AirportThe leader of Poland’s ruling party, Jarosław Kaczyński, has come out strongly in favor of construction of a new mega-airport outside of Warsaw.

The new mega-airport proposal was initially vetted as part of Poland’s plan for constructive development, announced by the Law & Justice Party when it won Poland’s parliamentary elections and gained control of Parliament a year and half ago.

Despite strong support for the project by the management of LOT Polish Airlines, the proposal has been subject to much discussion and criticism as being uneconomic, too expensive and a waste of resources already invested in the two Warsaw airports, Chopin Okęcie and Modlin.

However, Mr. Kaczyński, when asked last week whether he supported the construction of a new regional airport in Podlaskie east of Warsaw, stated that he supported construction “of a major, international, global airport somewhere close to Warsaw. We cannot accept the fact that we are the only country in which the airports are the beginning of the road to other major airports.” He stressed that the airports in Vienna and Prague have a much larger network of connections than the largest airport in Poland, and that Poland is “a big European country, and we must strive to ensure that the country be in the whole sense of the word.”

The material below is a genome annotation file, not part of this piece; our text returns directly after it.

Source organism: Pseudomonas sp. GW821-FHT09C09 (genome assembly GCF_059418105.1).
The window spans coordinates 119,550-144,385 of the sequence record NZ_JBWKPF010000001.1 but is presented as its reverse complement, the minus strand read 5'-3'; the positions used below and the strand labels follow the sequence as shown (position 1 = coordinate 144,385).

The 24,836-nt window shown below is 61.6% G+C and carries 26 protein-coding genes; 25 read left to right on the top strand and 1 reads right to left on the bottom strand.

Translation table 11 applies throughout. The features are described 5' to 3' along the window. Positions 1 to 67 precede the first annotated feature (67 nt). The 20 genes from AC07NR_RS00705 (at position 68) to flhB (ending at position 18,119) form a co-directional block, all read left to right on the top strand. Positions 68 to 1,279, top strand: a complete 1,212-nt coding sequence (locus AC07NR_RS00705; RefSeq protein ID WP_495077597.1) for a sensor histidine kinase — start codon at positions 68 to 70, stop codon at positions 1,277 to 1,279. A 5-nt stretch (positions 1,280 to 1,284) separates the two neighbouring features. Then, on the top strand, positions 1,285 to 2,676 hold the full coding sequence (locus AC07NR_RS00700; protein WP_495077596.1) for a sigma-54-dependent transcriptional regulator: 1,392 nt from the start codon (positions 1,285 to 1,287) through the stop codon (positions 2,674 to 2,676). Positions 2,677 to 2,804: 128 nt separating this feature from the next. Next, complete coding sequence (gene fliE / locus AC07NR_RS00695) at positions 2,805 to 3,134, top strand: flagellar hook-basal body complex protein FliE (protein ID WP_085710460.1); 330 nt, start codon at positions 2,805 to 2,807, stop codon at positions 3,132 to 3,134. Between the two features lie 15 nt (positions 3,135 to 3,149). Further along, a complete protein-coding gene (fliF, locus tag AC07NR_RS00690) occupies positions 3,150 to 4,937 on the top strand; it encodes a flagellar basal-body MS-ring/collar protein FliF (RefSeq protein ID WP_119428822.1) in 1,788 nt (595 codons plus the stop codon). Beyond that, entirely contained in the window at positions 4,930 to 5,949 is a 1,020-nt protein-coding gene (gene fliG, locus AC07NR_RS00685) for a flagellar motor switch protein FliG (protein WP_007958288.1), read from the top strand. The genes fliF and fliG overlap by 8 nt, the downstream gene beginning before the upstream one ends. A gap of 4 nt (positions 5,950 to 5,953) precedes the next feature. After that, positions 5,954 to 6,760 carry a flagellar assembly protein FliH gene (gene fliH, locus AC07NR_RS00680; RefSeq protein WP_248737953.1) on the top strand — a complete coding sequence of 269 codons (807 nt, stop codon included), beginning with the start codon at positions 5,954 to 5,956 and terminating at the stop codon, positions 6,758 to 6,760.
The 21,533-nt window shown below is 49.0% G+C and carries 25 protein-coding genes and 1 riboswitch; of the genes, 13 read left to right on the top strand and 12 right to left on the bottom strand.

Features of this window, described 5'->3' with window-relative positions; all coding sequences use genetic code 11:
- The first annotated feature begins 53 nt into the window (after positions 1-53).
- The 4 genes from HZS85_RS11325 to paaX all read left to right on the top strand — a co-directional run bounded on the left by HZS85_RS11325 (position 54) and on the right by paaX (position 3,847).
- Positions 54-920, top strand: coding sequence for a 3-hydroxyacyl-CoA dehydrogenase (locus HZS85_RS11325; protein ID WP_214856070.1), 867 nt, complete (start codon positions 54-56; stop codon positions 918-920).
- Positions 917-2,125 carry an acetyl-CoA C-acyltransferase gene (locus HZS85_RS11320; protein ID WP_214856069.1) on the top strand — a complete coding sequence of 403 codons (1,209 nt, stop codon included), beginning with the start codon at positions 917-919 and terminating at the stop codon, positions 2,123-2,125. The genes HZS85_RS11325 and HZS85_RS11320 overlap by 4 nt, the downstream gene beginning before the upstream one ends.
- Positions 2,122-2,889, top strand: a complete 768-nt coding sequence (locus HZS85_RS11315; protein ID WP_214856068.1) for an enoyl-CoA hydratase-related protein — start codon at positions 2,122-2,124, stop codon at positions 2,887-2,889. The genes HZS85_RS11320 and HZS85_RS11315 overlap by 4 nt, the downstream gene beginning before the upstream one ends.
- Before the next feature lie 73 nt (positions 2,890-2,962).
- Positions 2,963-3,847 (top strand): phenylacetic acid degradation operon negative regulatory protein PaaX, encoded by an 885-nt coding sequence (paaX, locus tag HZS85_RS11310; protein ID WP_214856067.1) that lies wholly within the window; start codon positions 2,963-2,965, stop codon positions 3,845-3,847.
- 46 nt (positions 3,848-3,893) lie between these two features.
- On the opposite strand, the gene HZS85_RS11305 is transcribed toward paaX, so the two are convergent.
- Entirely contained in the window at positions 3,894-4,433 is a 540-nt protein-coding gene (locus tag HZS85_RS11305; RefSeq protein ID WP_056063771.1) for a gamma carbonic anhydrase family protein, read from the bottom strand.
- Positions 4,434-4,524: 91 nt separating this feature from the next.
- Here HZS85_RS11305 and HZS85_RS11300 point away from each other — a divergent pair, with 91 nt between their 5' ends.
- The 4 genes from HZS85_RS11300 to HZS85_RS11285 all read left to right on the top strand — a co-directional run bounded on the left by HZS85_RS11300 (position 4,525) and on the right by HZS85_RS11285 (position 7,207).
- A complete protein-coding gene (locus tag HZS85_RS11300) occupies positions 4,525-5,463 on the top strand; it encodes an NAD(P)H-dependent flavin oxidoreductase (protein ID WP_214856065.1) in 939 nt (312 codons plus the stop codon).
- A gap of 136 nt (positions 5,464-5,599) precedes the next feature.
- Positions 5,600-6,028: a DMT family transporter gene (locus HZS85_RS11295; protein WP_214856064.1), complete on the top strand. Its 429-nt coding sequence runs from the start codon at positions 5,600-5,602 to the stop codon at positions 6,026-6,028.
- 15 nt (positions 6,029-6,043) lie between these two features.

The Central Airport (Centralny Port Lotniczy or CPL), as the project is called, is referred to in Poland’s Strategy for Responsible Development adopted by the Council of Ministers on February 14. The strategy calls for conducting detailed studies regarding CPL and deciding whether to proceed by the year 2020, all as part of a program to integrate various means of transport to promote Poland’s development. Currently, all of Poland’s airports serve a little over 30 million passengers a year. CPL alone would provide capacity for at least this number of passengers and preliminarily, would be designed for 50-60 million passengers. The proposed location that has been mooted is west of Warsaw on the way to Lodz, near the A2 motorway and along a high-speed rail line to be built between Warsaw and Lodz. The capacity of Warsaw’s Chopin Airport is expected to be reached relatively soon, and further development is troublesome, as it is located inside the capital city.

Given the immense cost of the project (estimates range from PLN 30 billion to 50 billion (approximately US$12.5 billion), financing will be a key driver. The European Commission closely monitors airport projects to ensure compliance with State aid rules (see the Guidelines at 2014/C99/03), and large airports must meet the private investor test. Because of the existing number of large hub airports in continental Europe, whether CPL could attract sufficient private investment is a key question. Obtaining support from EU funds is uncertain and financing from Chinese sources has been discussed. When Poland’s Foreign Minister visited China, he received offers to support the CPL project, and Chinese investment in Polish infrastructure was discussed during the visit of President Xi Jinping to Warsaw.

Given the strong support for CPL from Poland’s governing party, the inclusion in the Development Strategy of further work on CPL, and the interest of leading Chinese entities in CPL, we expect further developments soon.